CareerTech Tracks Its Lottery Funds
Tri County Technology Center Cosmetology Master Instructor Melanie Walker, left, is earning a CareerTech education degree at OSU thanks to CareerTech's lottery scholarship.
The money Oklahoma CareerTech receives from the lottery helps educate both the system’s students and its employees.
Since 2006, the Oklahoma Department of Career and Technology Education has received 4.74 percent of the Oklahoma Lottery Education Trust Fund. CareerTech has used the almost $25.3 million to help technology centers and comprehensive schools upgrade equipment and to help system employees further their education.
“We can account for every single dollar of lottery appropriations,” said Jim Aulgur, CareerTech chief financial officer.
In fiscal year 2013, 14 technology centers received grants totaling $1,607,965 to update equipment, from iPads to health and manufacturing simulators to a commercial pumper for fire training. Also in fiscal year 2013, 150 comprehensive schools – public schools that have CareerTech classes – received a total of 251 equipment grants totaling $1,850,849.19.
In fiscal year 2012, more than 200 scholarships were awarded for a total of $122,835. An additional $43,800 went to professional development scholarships. The scholarships help CareerTech educators do their jobs better to help students, business and industry and the state.
“Through the scholarships, we help CareerTech educators gain the skills to be successful in their careers,” said LaMecia Stidham, manager of professional and leadership development at CareerTech.
Roger Smith, a mechatronics instructor at Southwest Technology Center in Altus who received a scholarship while pursuing a master of education in administration degree, said his classes in education administration helped him teach more effectively.
“I feel that the students I teach benefit in at least two ways,” he explained. “First, in matters concerning behavior and discipline, my approach has changed. I handle problems differently and keep and resolve problems in my classroom. Secondly, my students benefit from my experience in counseling and career exploration. I share my experiences and provide feedback to my students when questions of pathways or opportunities arise.”
Ten percent of CareerTech’s lottery money goes to the scholarships, said Lisa Batchelder, manager of the agency’s finance division. The remaining 90 percent is divided equally between technology equipment grants for technology centers and for comprehensive schools.
In fiscal year 2013, technology center grants have paid for collision repair waterborne paint systems, a fire training commercial pumper, training simulators for health care and other programs, computer server farms, visual effect systems and iPads. Nineteen technology center districts submitted proposals for lottery awards, and 14 received funds.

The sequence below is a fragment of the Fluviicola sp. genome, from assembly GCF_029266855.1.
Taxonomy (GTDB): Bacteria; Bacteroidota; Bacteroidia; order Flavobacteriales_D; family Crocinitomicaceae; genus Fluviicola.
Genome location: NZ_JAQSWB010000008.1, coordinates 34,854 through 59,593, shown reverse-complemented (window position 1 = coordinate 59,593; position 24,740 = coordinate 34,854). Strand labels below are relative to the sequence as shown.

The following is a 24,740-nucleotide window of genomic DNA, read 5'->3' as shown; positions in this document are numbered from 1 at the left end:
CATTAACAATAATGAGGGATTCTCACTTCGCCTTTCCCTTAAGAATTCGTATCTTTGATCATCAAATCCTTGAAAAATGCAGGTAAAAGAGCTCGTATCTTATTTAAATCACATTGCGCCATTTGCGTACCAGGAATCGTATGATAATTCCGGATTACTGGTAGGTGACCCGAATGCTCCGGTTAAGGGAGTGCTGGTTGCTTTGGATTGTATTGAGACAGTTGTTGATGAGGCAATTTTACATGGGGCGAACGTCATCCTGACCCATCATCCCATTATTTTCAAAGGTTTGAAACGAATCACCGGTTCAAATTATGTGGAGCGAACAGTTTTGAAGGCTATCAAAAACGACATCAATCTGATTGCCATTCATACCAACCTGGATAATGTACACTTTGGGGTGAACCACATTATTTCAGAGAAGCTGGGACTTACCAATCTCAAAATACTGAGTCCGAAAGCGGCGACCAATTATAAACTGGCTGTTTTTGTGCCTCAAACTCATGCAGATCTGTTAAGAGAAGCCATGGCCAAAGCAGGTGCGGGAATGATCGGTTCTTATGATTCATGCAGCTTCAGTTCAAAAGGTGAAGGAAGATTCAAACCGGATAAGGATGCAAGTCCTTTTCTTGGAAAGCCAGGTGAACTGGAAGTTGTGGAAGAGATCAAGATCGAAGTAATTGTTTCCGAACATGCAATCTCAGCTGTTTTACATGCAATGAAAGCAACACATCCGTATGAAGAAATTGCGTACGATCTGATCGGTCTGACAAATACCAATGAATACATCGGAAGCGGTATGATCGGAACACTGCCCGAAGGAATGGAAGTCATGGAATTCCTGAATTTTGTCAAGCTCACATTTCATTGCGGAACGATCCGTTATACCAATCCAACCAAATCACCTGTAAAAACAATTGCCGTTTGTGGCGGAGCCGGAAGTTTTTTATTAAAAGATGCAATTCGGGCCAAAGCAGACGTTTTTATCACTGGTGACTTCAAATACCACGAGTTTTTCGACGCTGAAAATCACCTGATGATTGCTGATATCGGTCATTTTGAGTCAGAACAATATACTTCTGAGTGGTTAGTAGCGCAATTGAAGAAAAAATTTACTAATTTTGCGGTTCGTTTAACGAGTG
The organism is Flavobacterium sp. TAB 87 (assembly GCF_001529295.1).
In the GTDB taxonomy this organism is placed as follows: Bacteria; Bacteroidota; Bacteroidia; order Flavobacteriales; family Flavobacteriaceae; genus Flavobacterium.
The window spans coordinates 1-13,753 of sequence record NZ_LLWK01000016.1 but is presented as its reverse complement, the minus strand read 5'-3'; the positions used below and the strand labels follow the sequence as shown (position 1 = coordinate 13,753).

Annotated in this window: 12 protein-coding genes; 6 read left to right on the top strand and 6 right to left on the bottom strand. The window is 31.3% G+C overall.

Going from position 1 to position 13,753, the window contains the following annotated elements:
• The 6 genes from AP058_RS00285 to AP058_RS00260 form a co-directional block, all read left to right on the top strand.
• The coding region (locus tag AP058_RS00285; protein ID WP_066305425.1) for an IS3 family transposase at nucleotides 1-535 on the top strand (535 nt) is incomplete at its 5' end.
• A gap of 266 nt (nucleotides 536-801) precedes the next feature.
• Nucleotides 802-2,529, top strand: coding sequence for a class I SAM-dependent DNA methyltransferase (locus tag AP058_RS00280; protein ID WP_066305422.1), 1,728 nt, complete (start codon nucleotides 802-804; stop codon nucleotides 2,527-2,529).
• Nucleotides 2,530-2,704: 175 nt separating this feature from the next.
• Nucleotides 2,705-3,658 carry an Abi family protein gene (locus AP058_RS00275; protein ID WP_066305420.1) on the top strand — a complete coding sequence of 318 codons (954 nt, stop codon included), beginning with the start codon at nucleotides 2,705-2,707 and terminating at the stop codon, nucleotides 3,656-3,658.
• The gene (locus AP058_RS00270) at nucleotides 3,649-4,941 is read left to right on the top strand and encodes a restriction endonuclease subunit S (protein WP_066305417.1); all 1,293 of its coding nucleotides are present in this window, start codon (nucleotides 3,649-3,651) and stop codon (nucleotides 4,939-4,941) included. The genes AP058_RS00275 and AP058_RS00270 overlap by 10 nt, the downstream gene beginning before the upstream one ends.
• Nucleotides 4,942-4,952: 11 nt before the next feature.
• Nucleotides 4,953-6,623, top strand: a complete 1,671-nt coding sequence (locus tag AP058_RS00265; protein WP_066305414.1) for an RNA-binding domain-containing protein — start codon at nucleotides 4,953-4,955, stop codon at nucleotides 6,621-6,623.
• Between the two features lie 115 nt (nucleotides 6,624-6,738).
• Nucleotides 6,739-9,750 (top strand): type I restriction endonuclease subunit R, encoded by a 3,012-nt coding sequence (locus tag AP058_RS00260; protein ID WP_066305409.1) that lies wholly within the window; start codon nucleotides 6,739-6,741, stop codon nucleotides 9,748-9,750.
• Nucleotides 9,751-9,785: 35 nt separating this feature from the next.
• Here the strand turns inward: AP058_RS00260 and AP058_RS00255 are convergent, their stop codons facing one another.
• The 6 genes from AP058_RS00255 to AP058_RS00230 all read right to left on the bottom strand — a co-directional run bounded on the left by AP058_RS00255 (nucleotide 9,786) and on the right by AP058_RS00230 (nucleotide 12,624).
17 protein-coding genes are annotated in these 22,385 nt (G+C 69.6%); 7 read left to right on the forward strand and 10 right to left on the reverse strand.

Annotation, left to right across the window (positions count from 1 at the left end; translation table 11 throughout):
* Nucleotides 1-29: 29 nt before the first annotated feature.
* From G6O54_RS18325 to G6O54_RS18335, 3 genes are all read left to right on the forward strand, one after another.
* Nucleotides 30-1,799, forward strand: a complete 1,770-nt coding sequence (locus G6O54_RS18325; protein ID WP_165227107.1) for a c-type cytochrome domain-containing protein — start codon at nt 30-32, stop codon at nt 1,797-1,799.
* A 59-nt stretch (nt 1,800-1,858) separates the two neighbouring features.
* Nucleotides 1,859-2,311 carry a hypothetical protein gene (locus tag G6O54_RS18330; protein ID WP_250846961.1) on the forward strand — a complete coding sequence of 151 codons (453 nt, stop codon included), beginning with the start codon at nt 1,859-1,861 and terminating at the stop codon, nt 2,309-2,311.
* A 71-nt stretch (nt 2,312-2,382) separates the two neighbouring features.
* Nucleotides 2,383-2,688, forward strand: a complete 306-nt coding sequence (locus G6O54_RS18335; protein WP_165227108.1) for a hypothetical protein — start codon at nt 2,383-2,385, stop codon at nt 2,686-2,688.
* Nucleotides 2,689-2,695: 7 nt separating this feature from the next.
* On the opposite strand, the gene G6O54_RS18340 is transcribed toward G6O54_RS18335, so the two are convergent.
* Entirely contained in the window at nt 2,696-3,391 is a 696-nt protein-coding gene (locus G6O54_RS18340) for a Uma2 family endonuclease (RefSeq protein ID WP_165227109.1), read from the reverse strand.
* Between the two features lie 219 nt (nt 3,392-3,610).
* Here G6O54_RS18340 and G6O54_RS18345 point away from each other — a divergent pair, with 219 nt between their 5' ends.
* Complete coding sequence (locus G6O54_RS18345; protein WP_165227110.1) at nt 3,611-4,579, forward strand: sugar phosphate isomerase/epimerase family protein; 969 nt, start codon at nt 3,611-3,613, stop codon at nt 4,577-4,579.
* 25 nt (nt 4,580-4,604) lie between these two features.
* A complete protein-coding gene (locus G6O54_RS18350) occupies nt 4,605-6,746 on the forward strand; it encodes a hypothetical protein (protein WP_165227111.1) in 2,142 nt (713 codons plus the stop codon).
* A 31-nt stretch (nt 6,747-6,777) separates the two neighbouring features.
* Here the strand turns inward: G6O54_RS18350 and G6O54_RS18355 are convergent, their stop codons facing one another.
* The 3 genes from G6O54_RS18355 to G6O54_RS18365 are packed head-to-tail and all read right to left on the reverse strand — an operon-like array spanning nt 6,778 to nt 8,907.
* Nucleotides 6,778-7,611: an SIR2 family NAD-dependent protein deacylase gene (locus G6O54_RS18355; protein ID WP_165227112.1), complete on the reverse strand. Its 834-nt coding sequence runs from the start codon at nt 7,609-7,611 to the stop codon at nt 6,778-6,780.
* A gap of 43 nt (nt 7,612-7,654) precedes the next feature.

Pontotoc Technology Center received funds to buy iPads, which benefit the entire school, said Susie Overturf, director of information systems. Practical nursing instructors use iPads to monitor and assess students’ clinical experiences, and heavy equipment instructors and cosmetology instructors use them to record video of students’ work for training purposes, Overturf said.
“Students are learning skills for a digital world,” she said. “Their skills are enhanced by using Google Docs, surveys, email, Skype for video conferences and other apps specific to their training areas.”
Great Plains Technology Center Director of Instruction James Bishop said the technology center has used lottery funds to pay for a server farm for the cyber security program and for a motion capture system and server farm for the 3-D animation program. The last two items allow students to create the kind of animations seen in today’s movies much faster than they could before.
“What took four hours takes four minutes,” Bishop said.
The technology centers submit budgets for their projects and are reimbursed as they spend the money, said Joe Robinson, associate state director of field services and technology centers. If there’s a change, a technology center has to get it approved before spending money if it wants reimbursement, he said.
“We know exactly where the money is,” he explained.
That policy is in line with CareerTech’s attitude toward lottery funds in general. The state agency keeps a close accounting of all lottery dollars it receives and starts each year’s competitive grant process only after it receives the lottery funds.
Schools, technology centers and those seeking scholarships all submit applications that include their plans for any money they receive. Because it is a competitive process, not all those who apply will receive funds.
Agency staff members know how much money is available before they begin considering applicants, Batchelder said.
“We only expend the lottery dollars we’ve actually received,” she said.
By Laura Wilson, writer/editor
Oklahoma Department of Career and Technology Education